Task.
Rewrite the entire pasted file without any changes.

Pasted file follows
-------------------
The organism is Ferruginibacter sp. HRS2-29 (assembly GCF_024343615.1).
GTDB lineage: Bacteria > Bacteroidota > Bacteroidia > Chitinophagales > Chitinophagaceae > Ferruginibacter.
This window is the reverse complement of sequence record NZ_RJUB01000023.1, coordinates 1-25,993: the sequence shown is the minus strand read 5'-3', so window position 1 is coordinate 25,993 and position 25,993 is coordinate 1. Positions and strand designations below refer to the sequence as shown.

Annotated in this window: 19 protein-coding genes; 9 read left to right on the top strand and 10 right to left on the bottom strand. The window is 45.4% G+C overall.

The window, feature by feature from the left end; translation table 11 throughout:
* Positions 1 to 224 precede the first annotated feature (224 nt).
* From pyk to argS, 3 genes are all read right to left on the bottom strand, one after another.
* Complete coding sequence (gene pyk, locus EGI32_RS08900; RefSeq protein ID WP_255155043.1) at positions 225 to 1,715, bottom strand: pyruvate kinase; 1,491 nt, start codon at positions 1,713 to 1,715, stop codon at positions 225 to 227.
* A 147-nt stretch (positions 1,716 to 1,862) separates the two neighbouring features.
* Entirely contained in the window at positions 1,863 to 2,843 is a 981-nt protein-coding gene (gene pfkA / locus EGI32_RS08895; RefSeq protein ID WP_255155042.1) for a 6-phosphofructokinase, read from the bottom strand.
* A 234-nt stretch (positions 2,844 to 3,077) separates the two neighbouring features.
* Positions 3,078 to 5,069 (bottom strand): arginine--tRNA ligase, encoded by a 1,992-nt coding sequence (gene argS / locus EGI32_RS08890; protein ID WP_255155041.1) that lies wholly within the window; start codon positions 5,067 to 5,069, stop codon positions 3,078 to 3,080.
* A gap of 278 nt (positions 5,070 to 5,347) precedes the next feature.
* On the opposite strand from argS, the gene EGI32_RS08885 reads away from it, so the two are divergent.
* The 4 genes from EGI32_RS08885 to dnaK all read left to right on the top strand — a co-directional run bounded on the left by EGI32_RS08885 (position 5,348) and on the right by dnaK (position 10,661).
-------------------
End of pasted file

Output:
The organism is Ferruginibacter sp. HRS2-29 (assembly GCF_024343615.1).
GTDB lineage: Bacteria > Bacteroidota > Bacteroidia > Chitinophagales > Chitinophagaceae > Ferruginibacter.
This window is the reverse complement of sequence record NZ_RJUB01000023.1, coordinates 1-25,993: the sequence shown is the minus strand read 5'-3', so window position 1 is coordinate 25,993 and position 25,993 is coordinate 1. Positions and strand designations below refer to the sequence as shown.

Annotated in this window: 19 protein-coding genes; 9 read left to right on the top strand and 10 right to left on the bottom strand. The window is 45.4% G+C overall.

The window, feature by feature from the left end; translation table 11 throughout:
* Positions 1 to 224 precede the first annotated feature (224 nt).
* From pyk to argS, 3 genes are all read right to left on the bottom strand, one after another.
* Complete coding sequence (gene pyk, locus EGI32_RS08900; RefSeq protein ID WP_255155043.1) at positions 225 to 1,715, bottom strand: pyruvate kinase; 1,491 nt, start codon at positions 1,713 to 1,715, stop codon at positions 225 to 227.
* A 147-nt stretch (positions 1,716 to 1,862) separates the two neighbouring features.
* Entirely contained in the window at positions 1,863 to 2,843 is a 981-nt protein-coding gene (gene pfkA / locus EGI32_RS08895; RefSeq protein ID WP_255155042.1) for a 6-phosphofructokinase, read from the bottom strand.
* A 234-nt stretch (positions 2,844 to 3,077) separates the two neighbouring features.
* Positions 3,078 to 5,069 (bottom strand): arginine--tRNA ligase, encoded by a 1,992-nt coding sequence (gene argS / locus EGI32_RS08890; protein ID WP_255155041.1) that lies wholly within the window; start codon positions 5,067 to 5,069, stop codon positions 3,078 to 3,080.
* A gap of 278 nt (positions 5,070 to 5,347) precedes the next feature.
* On the opposite strand from argS, the gene EGI32_RS08885 reads away from it, so the two are divergent.
* The 4 genes from EGI32_RS08885 to dnaK all read left to right on the top strand — a co-directional run bounded on the left by EGI32_RS08885 (position 5,348) and on the right by dnaK (position 10,661).